A recent email exchange between a good friend and myself. Her first name rhymes with "Haiti" and her last name rhymes with "ports."

Friend: At present, I think I’m having a tooth issue. My molar hurts like a mother bitch. Totally freaking out about it. Sigh.

Me: That stinks, hope the tooth fairy is on the way with plenty of loot.

Friend: I think all writers should be granted a loot fairy. We need it.


Thursday, July 06, 2006

Scrawnier Patriot Rot

I've posted about this before on my blog and a half dozen others, but I'm bringing it up again so that those who haven't read it before, will have a point of reference. I had a blogging engine before this one and let's just say that the other blogging engine makes Blogger look as reliable and accurate as a Swiss timepiece. Not to mention there was almost no traffic on that thing, three or four bloggers posted on it in that blog's entire history. One of them being, Canadian author Neinke Hilton.

I just clicked an old link to her blog
and she left her engine for Blogger too.

She has a link to "Sternest Meanings"
A site that will take a sentence and turn it into an anagram. For example, "Write Procrastinator" becomes "Scrawnier Patriot Rot." Yeah, that'll bring me back to that site.

At any rate, give it a try and maybe you'll come up with something less irritating.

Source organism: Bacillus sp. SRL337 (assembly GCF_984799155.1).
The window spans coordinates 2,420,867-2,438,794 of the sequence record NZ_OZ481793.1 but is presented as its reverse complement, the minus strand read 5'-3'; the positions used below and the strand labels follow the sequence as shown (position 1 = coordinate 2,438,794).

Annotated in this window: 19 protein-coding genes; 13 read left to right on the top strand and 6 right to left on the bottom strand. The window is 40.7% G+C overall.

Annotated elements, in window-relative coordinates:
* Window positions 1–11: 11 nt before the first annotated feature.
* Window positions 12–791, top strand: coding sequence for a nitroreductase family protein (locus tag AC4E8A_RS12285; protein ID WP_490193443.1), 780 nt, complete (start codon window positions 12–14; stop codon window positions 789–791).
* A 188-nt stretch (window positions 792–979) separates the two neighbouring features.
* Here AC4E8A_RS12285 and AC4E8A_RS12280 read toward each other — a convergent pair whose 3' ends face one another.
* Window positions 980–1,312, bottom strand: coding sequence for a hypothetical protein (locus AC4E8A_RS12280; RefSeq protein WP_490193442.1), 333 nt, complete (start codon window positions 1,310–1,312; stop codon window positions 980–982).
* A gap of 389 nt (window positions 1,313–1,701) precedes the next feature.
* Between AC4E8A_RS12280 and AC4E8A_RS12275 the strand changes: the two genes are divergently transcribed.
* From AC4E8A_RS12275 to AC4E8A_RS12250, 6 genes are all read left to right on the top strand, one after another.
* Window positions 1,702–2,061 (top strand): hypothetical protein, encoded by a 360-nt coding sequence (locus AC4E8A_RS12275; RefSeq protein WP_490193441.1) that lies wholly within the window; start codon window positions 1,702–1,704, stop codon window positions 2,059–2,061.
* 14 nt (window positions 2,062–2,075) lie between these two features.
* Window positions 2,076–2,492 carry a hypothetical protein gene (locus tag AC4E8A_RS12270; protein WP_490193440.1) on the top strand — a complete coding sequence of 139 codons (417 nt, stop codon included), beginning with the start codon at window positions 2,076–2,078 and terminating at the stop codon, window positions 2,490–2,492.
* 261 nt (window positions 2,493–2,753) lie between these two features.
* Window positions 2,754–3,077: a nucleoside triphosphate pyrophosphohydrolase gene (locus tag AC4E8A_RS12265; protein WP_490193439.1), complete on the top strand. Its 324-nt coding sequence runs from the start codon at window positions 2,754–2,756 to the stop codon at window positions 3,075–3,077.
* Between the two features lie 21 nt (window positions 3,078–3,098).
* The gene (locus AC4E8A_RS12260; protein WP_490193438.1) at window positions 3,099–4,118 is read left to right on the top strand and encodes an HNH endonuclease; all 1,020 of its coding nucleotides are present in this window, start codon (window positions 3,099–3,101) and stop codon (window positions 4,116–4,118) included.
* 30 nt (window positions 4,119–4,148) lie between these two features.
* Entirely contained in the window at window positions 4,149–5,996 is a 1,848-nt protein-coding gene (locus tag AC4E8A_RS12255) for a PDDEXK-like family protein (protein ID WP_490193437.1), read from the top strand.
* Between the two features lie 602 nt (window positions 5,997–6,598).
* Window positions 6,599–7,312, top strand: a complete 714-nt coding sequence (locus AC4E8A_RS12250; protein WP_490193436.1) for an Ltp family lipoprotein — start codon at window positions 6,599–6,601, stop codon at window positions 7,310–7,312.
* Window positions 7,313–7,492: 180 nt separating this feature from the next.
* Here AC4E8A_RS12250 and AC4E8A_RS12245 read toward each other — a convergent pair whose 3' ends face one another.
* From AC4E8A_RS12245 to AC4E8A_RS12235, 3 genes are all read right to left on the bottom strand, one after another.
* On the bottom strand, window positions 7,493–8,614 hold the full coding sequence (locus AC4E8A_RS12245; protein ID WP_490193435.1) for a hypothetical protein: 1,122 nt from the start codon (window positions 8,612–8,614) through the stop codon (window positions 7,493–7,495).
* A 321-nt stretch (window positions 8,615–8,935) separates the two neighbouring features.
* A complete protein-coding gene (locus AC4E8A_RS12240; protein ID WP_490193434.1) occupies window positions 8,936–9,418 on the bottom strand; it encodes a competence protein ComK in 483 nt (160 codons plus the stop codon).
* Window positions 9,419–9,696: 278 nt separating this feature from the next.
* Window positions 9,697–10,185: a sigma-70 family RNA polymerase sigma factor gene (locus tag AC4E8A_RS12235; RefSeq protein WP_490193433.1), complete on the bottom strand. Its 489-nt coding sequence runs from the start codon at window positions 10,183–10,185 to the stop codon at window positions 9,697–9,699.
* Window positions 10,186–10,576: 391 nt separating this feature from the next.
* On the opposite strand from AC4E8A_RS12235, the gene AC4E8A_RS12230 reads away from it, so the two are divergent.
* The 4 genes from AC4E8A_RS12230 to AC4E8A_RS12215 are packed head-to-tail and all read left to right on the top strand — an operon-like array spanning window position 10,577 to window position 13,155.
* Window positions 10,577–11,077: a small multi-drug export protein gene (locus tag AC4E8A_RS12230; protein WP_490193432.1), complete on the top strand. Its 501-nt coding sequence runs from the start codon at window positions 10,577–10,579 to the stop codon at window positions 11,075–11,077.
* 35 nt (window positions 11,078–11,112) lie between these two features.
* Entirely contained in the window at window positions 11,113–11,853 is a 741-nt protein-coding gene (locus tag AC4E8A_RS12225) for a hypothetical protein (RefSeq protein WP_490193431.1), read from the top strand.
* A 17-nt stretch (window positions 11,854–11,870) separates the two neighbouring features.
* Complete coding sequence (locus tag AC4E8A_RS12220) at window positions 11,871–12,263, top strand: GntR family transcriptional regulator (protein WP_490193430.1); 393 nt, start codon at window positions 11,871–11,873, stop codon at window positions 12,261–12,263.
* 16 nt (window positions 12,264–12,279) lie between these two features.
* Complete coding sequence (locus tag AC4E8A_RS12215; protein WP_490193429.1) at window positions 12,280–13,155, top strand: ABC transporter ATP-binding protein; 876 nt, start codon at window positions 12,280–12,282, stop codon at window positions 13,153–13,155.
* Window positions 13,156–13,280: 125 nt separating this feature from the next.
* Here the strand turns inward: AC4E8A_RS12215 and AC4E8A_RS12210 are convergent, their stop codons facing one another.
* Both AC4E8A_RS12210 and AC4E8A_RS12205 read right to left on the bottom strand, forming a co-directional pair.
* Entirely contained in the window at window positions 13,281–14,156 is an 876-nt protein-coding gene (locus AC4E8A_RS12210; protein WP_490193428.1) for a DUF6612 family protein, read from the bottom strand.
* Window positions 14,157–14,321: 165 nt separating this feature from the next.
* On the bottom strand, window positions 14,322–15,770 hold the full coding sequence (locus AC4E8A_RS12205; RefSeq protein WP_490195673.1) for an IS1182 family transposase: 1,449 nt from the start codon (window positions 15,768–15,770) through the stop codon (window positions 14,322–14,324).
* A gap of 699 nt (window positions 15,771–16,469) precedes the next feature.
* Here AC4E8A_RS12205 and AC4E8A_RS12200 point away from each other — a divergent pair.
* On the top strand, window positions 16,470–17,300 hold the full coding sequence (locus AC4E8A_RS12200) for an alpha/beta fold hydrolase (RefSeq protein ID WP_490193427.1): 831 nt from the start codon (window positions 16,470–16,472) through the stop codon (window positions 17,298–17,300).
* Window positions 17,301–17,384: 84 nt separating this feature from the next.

P.S. I just got these: Xbox Three Sixty? "The sexy Trix box." Nintendo GameCube? "A big denouncement." Honda Civic Ex? "Hi! Convex acid." Bluetooth technology? "Tetchy bunghole to loo."

Wednesday, July 05, 2006

Who is funnier than Letterman and Leno?

The Things You Learn As You Research

As I researched for a short story on just how expensive coffee makers could get, I stumbled onto this tidbit...

courtesy of Whole Lotta Latte Love

Coffee making is a process that has been around for centuries, but the methods used have changed quite a bit throughout that time. Originally, coffee grounds were simply mixed with boiling water, producing what is commonly called Turkish coffee. The result was a burnt, muddy, and grainy drink that left a bad taste (literally and figuratively) in most coffee drinker's mouths.

Many people started pouring their coffee through linen and other fabrics to try to filter out the grit, but cloth proved to be too porous. The 19th century brought us both the French press and the vacuum pot. Both made a significant improvement in the quality and consistency of coffee, but at that time they still lacked an effective filtering method.

In 1908, a German housewife named Melitta Bentz had the bright idea to use paper in an effort to remove the loose grounds, and drip coffee was born.

My parents had one of those hourglass shaped Melita's before Mr. Coffee became the then, common household coffee maker. But as we would do a light reheat of the last cup, we always managed to crack them as the glass carafes were meant to withstand internal brewing only and not meant to be heated externally.

I know most of you kids can't remember percolators, but if there were ever a so-called "modern" convenience that could've been substituted by one of those dino-bird appliances of the Flintstones, percolators were just that. Or maybe they would've used the miniature mastodons? At any rate, percolators burned the taste right out of the coffee...pretty much no matter what you did.